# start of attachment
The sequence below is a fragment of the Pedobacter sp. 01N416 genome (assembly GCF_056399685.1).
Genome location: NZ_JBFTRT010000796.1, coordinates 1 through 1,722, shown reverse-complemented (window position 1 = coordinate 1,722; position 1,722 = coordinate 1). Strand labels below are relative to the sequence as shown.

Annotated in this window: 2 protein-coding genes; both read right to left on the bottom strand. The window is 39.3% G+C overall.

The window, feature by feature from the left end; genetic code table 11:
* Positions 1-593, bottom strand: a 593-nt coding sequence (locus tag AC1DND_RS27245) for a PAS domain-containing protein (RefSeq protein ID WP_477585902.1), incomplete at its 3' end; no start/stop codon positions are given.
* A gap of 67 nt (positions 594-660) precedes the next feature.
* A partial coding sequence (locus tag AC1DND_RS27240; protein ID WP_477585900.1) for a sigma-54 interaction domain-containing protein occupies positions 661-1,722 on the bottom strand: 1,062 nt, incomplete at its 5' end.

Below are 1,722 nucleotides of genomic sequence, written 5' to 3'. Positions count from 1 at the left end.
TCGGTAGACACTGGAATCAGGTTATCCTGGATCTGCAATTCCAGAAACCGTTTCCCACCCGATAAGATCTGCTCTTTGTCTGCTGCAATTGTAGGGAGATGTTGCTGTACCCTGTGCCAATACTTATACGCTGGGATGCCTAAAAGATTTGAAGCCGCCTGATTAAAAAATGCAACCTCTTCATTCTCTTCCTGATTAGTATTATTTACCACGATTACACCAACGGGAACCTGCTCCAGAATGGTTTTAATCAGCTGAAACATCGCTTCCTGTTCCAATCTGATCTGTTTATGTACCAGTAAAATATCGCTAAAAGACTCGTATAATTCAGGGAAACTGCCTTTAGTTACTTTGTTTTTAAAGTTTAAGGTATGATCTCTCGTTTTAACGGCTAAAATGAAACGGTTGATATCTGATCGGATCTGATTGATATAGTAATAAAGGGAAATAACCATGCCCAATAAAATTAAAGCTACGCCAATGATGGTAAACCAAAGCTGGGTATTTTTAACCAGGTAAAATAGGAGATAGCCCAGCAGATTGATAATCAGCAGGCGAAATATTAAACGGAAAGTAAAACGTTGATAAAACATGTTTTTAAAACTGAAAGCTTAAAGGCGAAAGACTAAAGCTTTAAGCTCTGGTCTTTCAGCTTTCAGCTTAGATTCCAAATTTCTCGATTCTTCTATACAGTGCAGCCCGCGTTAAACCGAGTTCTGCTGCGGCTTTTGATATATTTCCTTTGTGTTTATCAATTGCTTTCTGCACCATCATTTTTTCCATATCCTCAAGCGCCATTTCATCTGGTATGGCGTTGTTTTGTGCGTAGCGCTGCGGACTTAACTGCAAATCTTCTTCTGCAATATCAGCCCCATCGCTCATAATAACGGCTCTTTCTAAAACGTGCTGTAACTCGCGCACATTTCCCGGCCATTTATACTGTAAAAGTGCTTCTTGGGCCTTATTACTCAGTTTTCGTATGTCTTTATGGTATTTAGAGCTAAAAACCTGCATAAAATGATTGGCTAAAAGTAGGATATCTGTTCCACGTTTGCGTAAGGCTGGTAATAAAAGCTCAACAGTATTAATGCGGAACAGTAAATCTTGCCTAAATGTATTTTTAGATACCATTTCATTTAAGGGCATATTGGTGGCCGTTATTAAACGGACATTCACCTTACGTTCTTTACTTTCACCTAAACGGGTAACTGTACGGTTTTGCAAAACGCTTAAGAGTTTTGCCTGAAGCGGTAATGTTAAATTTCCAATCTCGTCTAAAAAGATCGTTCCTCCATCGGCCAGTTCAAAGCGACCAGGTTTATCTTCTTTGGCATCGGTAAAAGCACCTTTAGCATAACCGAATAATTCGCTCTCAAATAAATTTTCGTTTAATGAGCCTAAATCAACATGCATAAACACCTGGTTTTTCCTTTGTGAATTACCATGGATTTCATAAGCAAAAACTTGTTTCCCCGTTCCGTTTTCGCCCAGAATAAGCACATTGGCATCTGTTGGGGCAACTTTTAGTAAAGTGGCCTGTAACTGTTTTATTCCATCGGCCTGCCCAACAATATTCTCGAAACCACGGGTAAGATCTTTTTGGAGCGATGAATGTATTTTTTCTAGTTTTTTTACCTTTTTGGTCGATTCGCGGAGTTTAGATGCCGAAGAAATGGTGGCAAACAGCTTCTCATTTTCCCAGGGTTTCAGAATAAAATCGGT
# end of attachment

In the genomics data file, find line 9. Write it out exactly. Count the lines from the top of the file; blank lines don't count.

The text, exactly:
TCGGTAGACACTGGAATCAGGTTATCCTGGATCTGCAATTCCAGAAACCGTTTCCCACCCGATAAGATCTGCTCTTTGTCTGCTGCAATTGTAGGGAGATGTTGCTGTACCCTGTGCCAATACTTATACGCTGGGATGCCTAAAAGATTTGAAGCCGCCTGATTAAAAAATGCAACCTCTTCATTCTCTTCCTGATTAGTATTATTTACCACGATTACACCAACGGGAACCTGCTCCAGAATGGTTTTAATCAGCTGAAACATCGCTTCCTGTTCCAATCTGATCTGTTTATGTACCAGTAAAATATCGCTAAAAGACTCGTATAATTCAGGGAAACTGCCTTTAGTTACTTTGTTTTTAAAGTTTAAGGTATGATCTCTCGTTTTAACGGCTAAAATGAAACGGTTGATATCTGATCGGATCTGATTGATATAGTAATAAAGGGAAATAACCATGCCCAATAAAATTAAAGCTACGCCAATGATGGTAAACCAAAGCTGGGTATTTTTAACCAGGTAAAATAGGAGATAGCCCAGCAGATTGATAATCAGCAGGCGAAATATTAAACGGAAAGTAAAACGTTGATAAAACATGTTTTTAAAACTGAAAGCTTAAAGGCGAAAGACTAAAGCTTTAAGCTCTGGTCTTTCAGCTTTCAGCTTAGATTCCAAATTTCTCGATTCTTCTATACAGTGCAGCCCGCGTTAAACCGAGTTCTGCTGCGGCTTTTGATATATTTCCTTTGTGTTTATCAATTGCTTTCTGCACCATCATTTTTTCCATATCCTCAAGCGCCATTTCATCTGGTATGGCGTTGTTTTGTGCGTAGCGCTGCGGACTTAACTGCAAATCTTCTTCTGCAATATCAGCCCCATCGCTCATAATAACGGCTCTTTCTAAAACGTGCTGTAACTCGCGCACATTTCCCGGCCATTTATACTGTAAAAGTGCTTCTTGGGCCTTATTACTCAGTTTTCGTATGTCTTTATGGTATTTAGAGCTAAAAACCTGCATAAAATGATTGGCTAAAAGTAGGATATCTGTTCCACGTTTGCGTAAGGCTGGTAATAAAAGCTCAACAGTATTAATGCGGAACAGTAAATCTTGCCTAAATGTATTTTTAGATACCATTTCATTTAAGGGCATATTGGTGGCCGTTATTAAACGGACATTCACCTTACGTTCTTTACTTTCACCTAAACGGGTAACTGTACGGTTTTGCAAAACGCTTAAGAGTTTTGCCTGAAGCGGTAATGTTAAATTTCCAATCTCGTCTAAAAAGATCGTTCCTCCATCGGCCAGTTCAAAGCGACCAGGTTTATCTTCTTTGGCATCGGTAAAAGCACCTTTAGCATAACCGAATAATTCGCTCTCAAATAAATTTTCGTTTAATGAGCCTAAATCAACATGCATAAACACCTGGTTTTTCCTTTGTGAATTACCATGGATTTCATAAGCAAAAACTTGTTTCCCCGTTCCGTTTTCGCCCAGAATAAGCACATTGGCATCTGTTGGGGCAACTTTTAGTAAAGTGGCCTGTAACTGTTTTATTCCATCGGCCTGCCCAACAATATTCTCGAAACCACGGGTAAGATCTTTTTGGAGCGATGAATGTATTTTTTCTAGTTTTTTTACCTTTTTGGTCGATTCGCGGAGTTTAGATGCCGAAGAAATGGTGGCAAACAGCTTCTCATTTTCCCAGGGTTTCAGAATAAAATCGGT